|Related Links: 2013 Open Championship Coverage|
The term “links golf” is often thought to be relegated primarily to select courses in Scotland and Ireland. But, for those of you seeking to get your links fix, don’t overlook nearby England – home to a number of authentic links courses that in many ways rival what you’ll find in either Scotland or Ireland.
Off the beaten track of attention for many foreign visitors to England is a location many in the UK seek out – and for good reason. The southwest coastal area, stretching from Bristol and Bath in the north all the way to the Cornwall area, is the perfect location to get away from the hustle and bustle of places like London and provides the ideal setting to really appreciate the English countryside and coastal areas.
Traditionally a secret gem, Atlantic Links is quickly gaining traction and golf buffs are certain to relish.
Trevose / Championship Course
Constantine Bay, Padstow, Cornwall
A quality resort that comes with all the amenities you’d expect. Stand on the 1st tee and gaze at the Atlantic as it crashes into the rocks. What a way to start the round! The outbound nine is the better of the two – the blind dog-leg left par-5 4th the real treat. The inner half of holes plays away from the water, a bit of a letdown, but the closing hole caps the day nicely.
St. Enodoc / Church Course
Rock, Wadebridge, Cornwall
It’s hard to beat a course that offers top quality rolling terrain in tandem with a sensational view of the Camel Estuary as it feeds into the Atlantic. The Church Course takes you on an epic golf journey. I enjoyed the blind par-4 3rd and the out-of-this-world crater bunker at the par-4 6th. Stand on the back tee at #18 and marvel at all you have experienced. A winner through and through. And be sure to stop at the church when you finish playing the 10th!
Saunton (East & West)
Somewhat of a mixed bag here with Saunton East the better of the two courses – more demands off the tee and the better collection of holes for the balance of the round. Driving the ball accurately pays huge dividends on the East. The West starts off very well with the first two holes playing in and around the dunes land. Sadly, the rest of the round moves through fairly ordinary real estate. If time is short, play the East.
Burnham & Berrow / Championship Course
Burnham & Berrow starts and ends with a real rush. The 1st hole is a truly intimidating opener with massive dunes covered in high grass awaiting the errant shot. The downside here is that the middle of the round gets fairly mundane, although things do pick up some steam at the par-5 13th and continue through the concluding hole. The landscape for the early and closing holes is akin to a turbulent sea. As an aside, the entrance into the club may very well be one of the smallest you’ll ever encounter – no Escalades here!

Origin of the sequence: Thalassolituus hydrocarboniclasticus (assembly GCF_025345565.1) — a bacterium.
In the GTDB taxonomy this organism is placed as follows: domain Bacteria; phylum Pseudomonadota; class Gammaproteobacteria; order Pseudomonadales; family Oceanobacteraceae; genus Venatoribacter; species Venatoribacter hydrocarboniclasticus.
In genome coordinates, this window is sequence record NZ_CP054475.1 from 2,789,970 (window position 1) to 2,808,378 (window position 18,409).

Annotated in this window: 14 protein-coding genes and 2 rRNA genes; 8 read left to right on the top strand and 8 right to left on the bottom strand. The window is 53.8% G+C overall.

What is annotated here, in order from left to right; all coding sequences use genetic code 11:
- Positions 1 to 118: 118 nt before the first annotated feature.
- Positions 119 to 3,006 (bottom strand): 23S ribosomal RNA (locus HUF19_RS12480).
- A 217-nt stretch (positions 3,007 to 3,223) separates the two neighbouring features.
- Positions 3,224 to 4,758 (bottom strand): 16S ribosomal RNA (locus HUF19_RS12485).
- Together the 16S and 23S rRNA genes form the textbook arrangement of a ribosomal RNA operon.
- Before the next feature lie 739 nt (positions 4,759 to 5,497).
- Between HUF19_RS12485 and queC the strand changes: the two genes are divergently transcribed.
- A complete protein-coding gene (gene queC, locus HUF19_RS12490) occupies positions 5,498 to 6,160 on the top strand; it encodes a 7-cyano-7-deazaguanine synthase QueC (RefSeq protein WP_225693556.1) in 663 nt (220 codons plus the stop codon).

Playing Royal North Devon at Westward Ho! is a true celebration of golf’s roots. Claiming to be England’s oldest course, Royal north Devon houses plenty of interesting memorabilia – second only to the R&A’s collection at St. Andrews. But, the course is far more than just a stuffy museum. After two rather pedestrian holes start the round, the design elements really kick in at the 3rd. The outward nine plays along the water while the inner half works away from it. Links golf here started the ball rolling for others to follow.
When leaving Padstow, follow the coastal road to Tintagel and explore the ancient castle ruins overlooking the Celtic Sea; legend holds that the site was the location for King Arthur’s Court.
A great base of operations for the non-golfers in your group. Ancient Roman baths are still in operation here; go to Thermae Spa for the real experience. Take in Bath Abbey, a superb old style medieval church, and before leaving visit Sally Lunn’s Refreshment House which dates back to the 1400’s.
This scrumptious village is close to both Saunton and Royal North Devon. The community plunges – literally – down to Bristol Channel — and the car-free cobbled streets definitely provide a rare glimpse back to the olden days. Be sure to pay heed to the wandering donkeys that are part of the allure of Clovelly – you’ve been warned.
After playing the famed Church Course at St. Enodoc, head into the village of Padstow via the water taxi; a rustic village that looks like the prototype you’d read about in an English novel. Quaint shops offer a wide assortment of trinkets and tourist items. Padstow is the perfect complement to a day of such outstanding golf.
Billed as the world’s largest greenhouse, the Eden Project comprises two enormous artificial biomes housing thousands of plant species collected from around the world. Located in a reclaimed Kaolinite pit, one dome emulates a tropical environment while the other features a Mediterranean climate. Certainly a great place to visit when that infamous English weather turns foul.
With the exception of Trevose, all the other courses profiled are private so if you don’t gain access through the Atlantic Links website and the various packages offered you’ll need to contact the respective club(s) directly. During the summer, two-night packages begin around £310 with six-night packages around £760. Your best bet is to contact the club secretary. Reserve 4-6 weeks in advance and be sure to have a current handicap card.
Related Links: 2013 Open Championship Coverage
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